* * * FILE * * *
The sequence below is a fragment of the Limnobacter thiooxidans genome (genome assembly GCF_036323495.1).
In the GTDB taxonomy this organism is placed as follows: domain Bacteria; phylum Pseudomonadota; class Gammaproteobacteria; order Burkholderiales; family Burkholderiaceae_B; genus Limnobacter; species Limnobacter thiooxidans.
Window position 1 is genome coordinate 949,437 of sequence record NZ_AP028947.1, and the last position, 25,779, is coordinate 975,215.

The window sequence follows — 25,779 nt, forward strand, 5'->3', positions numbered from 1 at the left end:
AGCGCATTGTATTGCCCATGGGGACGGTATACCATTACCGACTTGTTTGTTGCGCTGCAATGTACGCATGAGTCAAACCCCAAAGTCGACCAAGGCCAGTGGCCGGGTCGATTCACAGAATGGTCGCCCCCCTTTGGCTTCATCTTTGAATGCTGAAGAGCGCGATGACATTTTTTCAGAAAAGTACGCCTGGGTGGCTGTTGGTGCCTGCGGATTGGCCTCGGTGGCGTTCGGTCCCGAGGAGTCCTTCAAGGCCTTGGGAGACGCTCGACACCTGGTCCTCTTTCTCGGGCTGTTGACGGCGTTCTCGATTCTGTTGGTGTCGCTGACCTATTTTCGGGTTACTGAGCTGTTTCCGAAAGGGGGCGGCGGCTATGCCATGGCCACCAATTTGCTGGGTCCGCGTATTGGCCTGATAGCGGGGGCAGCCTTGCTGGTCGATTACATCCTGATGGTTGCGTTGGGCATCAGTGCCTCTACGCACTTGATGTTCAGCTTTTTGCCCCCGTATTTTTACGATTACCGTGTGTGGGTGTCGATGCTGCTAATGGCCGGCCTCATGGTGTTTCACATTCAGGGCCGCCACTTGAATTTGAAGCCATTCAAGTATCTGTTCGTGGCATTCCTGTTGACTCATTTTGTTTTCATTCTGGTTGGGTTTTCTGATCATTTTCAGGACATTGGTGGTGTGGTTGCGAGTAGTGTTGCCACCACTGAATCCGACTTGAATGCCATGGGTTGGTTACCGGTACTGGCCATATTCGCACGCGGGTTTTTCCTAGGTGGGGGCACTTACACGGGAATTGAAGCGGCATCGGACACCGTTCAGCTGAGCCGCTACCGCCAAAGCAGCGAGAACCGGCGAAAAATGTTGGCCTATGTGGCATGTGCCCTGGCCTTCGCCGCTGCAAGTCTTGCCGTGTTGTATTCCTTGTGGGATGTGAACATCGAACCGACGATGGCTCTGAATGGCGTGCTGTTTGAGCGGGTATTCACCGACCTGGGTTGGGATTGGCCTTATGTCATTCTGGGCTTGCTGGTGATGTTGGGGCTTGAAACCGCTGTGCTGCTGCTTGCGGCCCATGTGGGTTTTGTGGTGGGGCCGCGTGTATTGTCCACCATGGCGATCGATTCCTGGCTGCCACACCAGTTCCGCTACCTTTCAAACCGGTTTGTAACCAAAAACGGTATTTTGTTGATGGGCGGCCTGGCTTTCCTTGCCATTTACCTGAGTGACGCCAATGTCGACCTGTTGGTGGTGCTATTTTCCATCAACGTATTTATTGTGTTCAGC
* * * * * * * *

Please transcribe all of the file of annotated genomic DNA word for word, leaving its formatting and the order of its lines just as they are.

The sequence below is a fragment of the Limnobacter thiooxidans genome (genome assembly GCF_036323495.1).
In the GTDB taxonomy this organism is placed as follows: domain Bacteria; phylum Pseudomonadota; class Gammaproteobacteria; order Burkholderiales; family Burkholderiaceae_B; genus Limnobacter; species Limnobacter thiooxidans.
Window position 1 is genome coordinate 949,437 of sequence record NZ_AP028947.1, and the last position, 25,779, is coordinate 975,215.

The window sequence follows — 25,779 nt, forward strand, 5'->3', positions numbered from 1 at the left end:
AGCGCATTGTATTGCCCATGGGGACGGTATACCATTACCGACTTGTTTGTTGCGCTGCAATGTACGCATGAGTCAAACCCCAAAGTCGACCAAGGCCAGTGGCCGGGTCGATTCACAGAATGGTCGCCCCCCTTTGGCTTCATCTTTGAATGCTGAAGAGCGCGATGACATTTTTTCAGAAAAGTACGCCTGGGTGGCTGTTGGTGCCTGCGGATTGGCCTCGGTGGCGTTCGGTCCCGAGGAGTCCTTCAAGGCCTTGGGAGACGCTCGACACCTGGTCCTCTTTCTCGGGCTGTTGACGGCGTTCTCGATTCTGTTGGTGTCGCTGACCTATTTTCGGGTTACTGAGCTGTTTCCGAAAGGGGGCGGCGGCTATGCCATGGCCACCAATTTGCTGGGTCCGCGTATTGGCCTGATAGCGGGGGCAGCCTTGCTGGTCGATTACATCCTGATGGTTGCGTTGGGCATCAGTGCCTCTACGCACTTGATGTTCAGCTTTTTGCCCCCGTATTTTTACGATTACCGTGTGTGGGTGTCGATGCTGCTAATGGCCGGCCTCATGGTGTTTCACATTCAGGGCCGCCACTTGAATTTGAAGCCATTCAAGTATCTGTTCGTGGCATTCCTGTTGACTCATTTTGTTTTCATTCTGGTTGGGTTTTCTGATCATTTTCAGGACATTGGTGGTGTGGTTGCGAGTAGTGTTGCCACCACTGAATCCGACTTGAATGCCATGGGTTGGTTACCGGTACTGGCCATATTCGCACGCGGGTTTTTCCTAGGTGGGGGCACTTACACGGGAATTGAAGCGGCATCGGACACCGTTCAGCTGAGCCGCTACCGCCAAAGCAGCGAGAACCGGCGAAAAATGTTGGCCTATGTGGCATGTGCCCTGGCCTTCGCCGCTGCAAGTCTTGCCGTGTTGTATTCCTTGTGGGATGTGAACATCGAACCGACGATGGCTCTGAATGGCGTGCTGTTTGAGCGGGTATTCACCGACCTGGGTTGGGATTGGCCTTATGTCATTCTGGGCTTGCTGGTGATGTTGGGGCTTGAAACCGCTGTGCTGCTGCTTGCGGCCCATGTGGGTTTTGTGGTGGGGCCGCGTGTATTGTCCACCATGGCGATCGATTCCTGGCTGCCACACCAGTTCCGCTACCTTTCAAACCGGTTTGTAACCAAAAACGGTATTTTGTTGATGGGCGGCCTGGCTTTCCTTGCCATTTACCTGAGTGACGCCAATGTCGACCTGTTGGTGGTGCTATTTTCCATCAACGTATTTATTGTGTTCAGC